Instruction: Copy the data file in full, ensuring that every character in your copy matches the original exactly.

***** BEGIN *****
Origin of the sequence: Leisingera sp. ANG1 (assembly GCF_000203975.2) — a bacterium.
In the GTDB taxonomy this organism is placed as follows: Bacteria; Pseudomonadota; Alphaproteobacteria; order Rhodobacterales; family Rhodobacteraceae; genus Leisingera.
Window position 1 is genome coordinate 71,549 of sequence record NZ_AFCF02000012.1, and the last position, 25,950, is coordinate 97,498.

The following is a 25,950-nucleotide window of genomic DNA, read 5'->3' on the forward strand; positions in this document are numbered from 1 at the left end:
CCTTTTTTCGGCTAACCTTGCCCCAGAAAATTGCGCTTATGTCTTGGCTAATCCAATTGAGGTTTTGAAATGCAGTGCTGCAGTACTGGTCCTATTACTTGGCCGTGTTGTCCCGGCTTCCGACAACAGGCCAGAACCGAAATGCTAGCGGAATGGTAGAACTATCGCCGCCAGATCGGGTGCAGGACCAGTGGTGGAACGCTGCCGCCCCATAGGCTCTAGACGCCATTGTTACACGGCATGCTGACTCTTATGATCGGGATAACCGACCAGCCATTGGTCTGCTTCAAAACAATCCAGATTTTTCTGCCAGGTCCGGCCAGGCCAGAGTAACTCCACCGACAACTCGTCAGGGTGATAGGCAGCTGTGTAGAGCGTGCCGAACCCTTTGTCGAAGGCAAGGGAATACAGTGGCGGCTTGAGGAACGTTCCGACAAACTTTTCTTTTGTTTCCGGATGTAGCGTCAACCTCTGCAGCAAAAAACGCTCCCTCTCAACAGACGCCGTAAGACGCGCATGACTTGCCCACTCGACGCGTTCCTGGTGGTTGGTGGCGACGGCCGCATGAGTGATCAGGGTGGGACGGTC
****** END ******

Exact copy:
Origin of the sequence: Leisingera sp. ANG1 (assembly GCF_000203975.2) — a bacterium.
In the GTDB taxonomy this organism is placed as follows: Bacteria; Pseudomonadota; Alphaproteobacteria; order Rhodobacterales; family Rhodobacteraceae; genus Leisingera.
Window position 1 is genome coordinate 71,549 of sequence record NZ_AFCF02000012.1, and the last position, 25,950, is coordinate 97,498.

The following is a 25,950-nucleotide window of genomic DNA, read 5'->3' on the forward strand; positions in this document are numbered from 1 at the left end:
CCTTTTTTCGGCTAACCTTGCCCCAGAAAATTGCGCTTATGTCTTGGCTAATCCAATTGAGGTTTTGAAATGCAGTGCTGCAGTACTGGTCCTATTACTTGGCCGTGTTGTCCCGGCTTCCGACAACAGGCCAGAACCGAAATGCTAGCGGAATGGTAGAACTATCGCCGCCAGATCGGGTGCAGGACCAGTGGTGGAACGCTGCCGCCCCATAGGCTCTAGACGCCATTGTTACACGGCATGCTGACTCTTATGATCGGGATAACCGACCAGCCATTGGTCTGCTTCAAAACAATCCAGATTTTTCTGCCAGGTCCGGCCAGGCCAGAGTAACTCCACCGACAACTCGTCAGGGTGATAGGCAGCTGTGTAGAGCGTGCCGAACCCTTTGTCGAAGGCAAGGGAATACAGTGGCGGCTTGAGGAACGTTCCGACAAACTTTTCTTTTGTTTCCGGATGTAGCGTCAACCTCTGCAGCAAAAAACGCTCCCTCTCAACAGACGCCGTAAGACGCGCATGACTTGCCCACTCGACGCGTTCCTGGTGGTTGGTGGCGACGGCCGCATGAGTGATCAGGGTGGGACGGTC